When life holds nothing to remember
But the failures you have allowed
When life remains but a shell
Of what you wanted it to be
Just remember that there’s someone
Who cared about you
Who knew the way out and
Wants you to make it
I once was troubled
I once stood still and afraid
There were no saviors to rely on
There were no paths cut ahead
But standing on my own
I found the one path through
There are a thousand traps
Unless you find a purpose true
I have been freed
I am my own to carry out
No one can claim me for theirs
I cannot be bruised anymore
I have been freed
I need no shelter from my self
Nor others reasons for me be
I can but be from here on out
Who I AM
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So much cleaning and painting, scrubbing and washing to do here before the girls get here.
The house is coming together, though. I think it will be wonderful to live here once it's full of people.
Libs and Sean (her boyfriend) arrive tomorrow with an open ended invite.
The girls come back in two weeks.
Then Shels and her girls come here in July.
I'll have more people here soon.
Meanwhile, I'm the only person within a square mile of myself right now.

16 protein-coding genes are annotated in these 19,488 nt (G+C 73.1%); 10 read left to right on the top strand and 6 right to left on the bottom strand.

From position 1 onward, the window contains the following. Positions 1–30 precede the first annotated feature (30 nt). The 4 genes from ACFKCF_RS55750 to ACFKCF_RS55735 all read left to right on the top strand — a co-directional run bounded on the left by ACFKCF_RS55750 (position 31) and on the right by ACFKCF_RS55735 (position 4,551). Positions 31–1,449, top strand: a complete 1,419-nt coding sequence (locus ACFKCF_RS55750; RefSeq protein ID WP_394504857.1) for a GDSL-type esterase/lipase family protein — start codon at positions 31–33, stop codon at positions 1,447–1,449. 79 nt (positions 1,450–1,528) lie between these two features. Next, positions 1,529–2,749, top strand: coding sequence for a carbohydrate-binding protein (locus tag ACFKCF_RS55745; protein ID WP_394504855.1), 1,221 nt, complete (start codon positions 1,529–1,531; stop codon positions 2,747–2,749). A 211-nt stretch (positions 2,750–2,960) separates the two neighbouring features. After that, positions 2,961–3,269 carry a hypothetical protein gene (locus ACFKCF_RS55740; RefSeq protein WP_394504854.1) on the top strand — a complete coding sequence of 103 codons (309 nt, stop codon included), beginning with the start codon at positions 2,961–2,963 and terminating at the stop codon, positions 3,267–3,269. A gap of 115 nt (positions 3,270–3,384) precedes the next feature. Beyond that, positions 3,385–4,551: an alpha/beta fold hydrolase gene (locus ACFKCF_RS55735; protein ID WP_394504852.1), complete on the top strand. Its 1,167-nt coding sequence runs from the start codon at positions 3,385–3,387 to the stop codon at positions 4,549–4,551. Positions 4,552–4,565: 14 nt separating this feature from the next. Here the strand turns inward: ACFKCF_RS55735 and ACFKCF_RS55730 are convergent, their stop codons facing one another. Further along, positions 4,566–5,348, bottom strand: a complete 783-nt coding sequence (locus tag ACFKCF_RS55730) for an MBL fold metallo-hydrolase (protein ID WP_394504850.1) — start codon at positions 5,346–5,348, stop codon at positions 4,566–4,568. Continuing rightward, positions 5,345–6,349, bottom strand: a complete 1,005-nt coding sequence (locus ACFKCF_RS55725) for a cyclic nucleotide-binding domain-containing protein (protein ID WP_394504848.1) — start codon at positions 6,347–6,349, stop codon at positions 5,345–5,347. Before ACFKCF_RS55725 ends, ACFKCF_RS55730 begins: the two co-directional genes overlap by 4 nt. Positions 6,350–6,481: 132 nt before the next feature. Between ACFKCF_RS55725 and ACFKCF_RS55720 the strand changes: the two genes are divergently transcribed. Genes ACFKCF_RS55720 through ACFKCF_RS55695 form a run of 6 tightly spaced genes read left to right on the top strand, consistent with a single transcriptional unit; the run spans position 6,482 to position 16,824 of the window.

No one to share this beautiful vista with but you my loyal blog readers.
On the upside, I found out my GPS location yesterday - the satellite install guy had a Magellan.
And my internet is working great. Hughes Net may finally be coming through - at a cost far greater than any I've ever spent on internet access before, but hey. It's working.
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I have gone an entire WEEK with no spam. Not one tiny little spam did I have to read.
No one selling me hot asian blond whatever kinda funky stuff sex with unspeakable things mentioned. I hate those most. Do you know how HARD it is for me to hide the titles on these emails from my children? To delete them before my nosey children are scarred for life. "OMG, mom, tell me that's never actually been done! They can't mean that. Can they?"